If Christmas in our American culture is about spending more money, Advent is about spending less. Christmas is about acquiring material things. Advent is about spiritual things. Christmas is about Santa Claus, who is called the “father” of Christmas. Advent is about God the Father, God the Son and God the Holy Spirit. We teach our children that Santa makes magic happen for all those who believe. According to the Bible, Jesus makes genuine miracles happen for all those who believe. Christmas is about the inflatable Grinch in the front yard. Advent is when we set up the manger scene. Christmas is about giving gifts. Advent is about giving more of yourself. Christmas is about two adult women fighting over a Barbie doll in Walmart. Advent is about giving a Barbie doll to a homeless child. Christmas is about sleigh bells ringing and snowmen singing. Advent is about “Silent Night. Holy Night. Son of God, love’s pure light. Radiant beams from Thy Holy Face. With the dawn of redeeming grace. Jesus Lord at Thy birth...”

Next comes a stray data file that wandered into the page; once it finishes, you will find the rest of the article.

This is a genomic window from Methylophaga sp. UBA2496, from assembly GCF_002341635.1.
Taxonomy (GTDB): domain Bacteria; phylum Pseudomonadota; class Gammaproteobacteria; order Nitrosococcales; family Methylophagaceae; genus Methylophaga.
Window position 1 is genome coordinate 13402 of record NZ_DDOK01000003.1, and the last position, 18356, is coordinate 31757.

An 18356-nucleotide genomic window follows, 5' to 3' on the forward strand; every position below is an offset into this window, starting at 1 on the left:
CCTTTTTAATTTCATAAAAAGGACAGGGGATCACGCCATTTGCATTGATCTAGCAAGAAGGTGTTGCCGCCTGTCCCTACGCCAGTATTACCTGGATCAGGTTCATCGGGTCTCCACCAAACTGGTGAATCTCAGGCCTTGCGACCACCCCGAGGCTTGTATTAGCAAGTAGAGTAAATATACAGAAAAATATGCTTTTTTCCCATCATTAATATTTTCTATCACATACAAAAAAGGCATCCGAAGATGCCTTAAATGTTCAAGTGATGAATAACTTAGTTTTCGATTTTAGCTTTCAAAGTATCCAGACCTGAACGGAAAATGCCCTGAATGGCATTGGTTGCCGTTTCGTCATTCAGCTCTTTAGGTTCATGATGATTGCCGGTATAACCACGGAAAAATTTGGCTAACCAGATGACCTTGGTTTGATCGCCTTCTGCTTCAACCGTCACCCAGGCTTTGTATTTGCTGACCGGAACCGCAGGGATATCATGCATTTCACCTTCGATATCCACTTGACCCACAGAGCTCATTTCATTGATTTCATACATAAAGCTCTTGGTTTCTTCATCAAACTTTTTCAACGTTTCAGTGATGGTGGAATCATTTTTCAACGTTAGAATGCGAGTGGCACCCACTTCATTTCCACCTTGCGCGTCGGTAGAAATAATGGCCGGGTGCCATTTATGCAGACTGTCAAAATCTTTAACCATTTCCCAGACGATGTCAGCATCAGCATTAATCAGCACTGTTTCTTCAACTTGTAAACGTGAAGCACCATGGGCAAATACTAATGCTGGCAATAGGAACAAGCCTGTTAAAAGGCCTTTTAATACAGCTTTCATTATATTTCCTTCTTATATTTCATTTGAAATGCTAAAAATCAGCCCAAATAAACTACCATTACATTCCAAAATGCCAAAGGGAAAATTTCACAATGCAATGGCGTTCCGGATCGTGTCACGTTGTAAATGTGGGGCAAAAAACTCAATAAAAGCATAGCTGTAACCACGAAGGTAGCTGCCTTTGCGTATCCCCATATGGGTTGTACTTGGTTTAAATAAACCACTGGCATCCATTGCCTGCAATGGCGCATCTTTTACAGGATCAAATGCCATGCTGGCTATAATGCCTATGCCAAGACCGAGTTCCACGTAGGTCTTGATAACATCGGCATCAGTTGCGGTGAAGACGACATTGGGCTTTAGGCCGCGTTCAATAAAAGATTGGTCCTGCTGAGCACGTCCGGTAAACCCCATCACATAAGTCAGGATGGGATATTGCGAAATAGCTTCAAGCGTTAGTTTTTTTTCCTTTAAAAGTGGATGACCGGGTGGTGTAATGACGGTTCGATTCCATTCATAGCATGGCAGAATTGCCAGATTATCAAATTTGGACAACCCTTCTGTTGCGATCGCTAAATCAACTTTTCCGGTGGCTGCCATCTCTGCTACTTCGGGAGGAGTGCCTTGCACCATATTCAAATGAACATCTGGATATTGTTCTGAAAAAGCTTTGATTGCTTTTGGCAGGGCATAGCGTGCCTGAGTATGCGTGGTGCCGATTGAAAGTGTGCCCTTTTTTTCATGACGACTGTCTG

Celebrating Advent means a time of reflection that leads to a gladdened heart that our Savior was born. God incarnate. God in the flesh. Jesus is here and He is coming again! Paul ends his letter to the church at Corinth with the Aramaic phrase, “Maranatha” which is translated as “O Lord come.” 1 Corinthians 16:22 Jesus has come to earth and He’s coming again. The whole meaning of Advent can be summed up in that one word: “Maranatha.” It’s our creed and our prayer. We redeem Christmas with His Maranatha. We are redeemed – the world is redeemed – through His Maranatha. And as we journey through Advent toward Christmas day, we need to take frequent, holy timeouts to take a deep breath and come into His presence. Every so often let’s stop in the middle of our preparation for Christmas to remember God’s “reason for the season” and pray:

“Maranatha! Come Lord Jesus come!”

Wednesday, November 21, 2018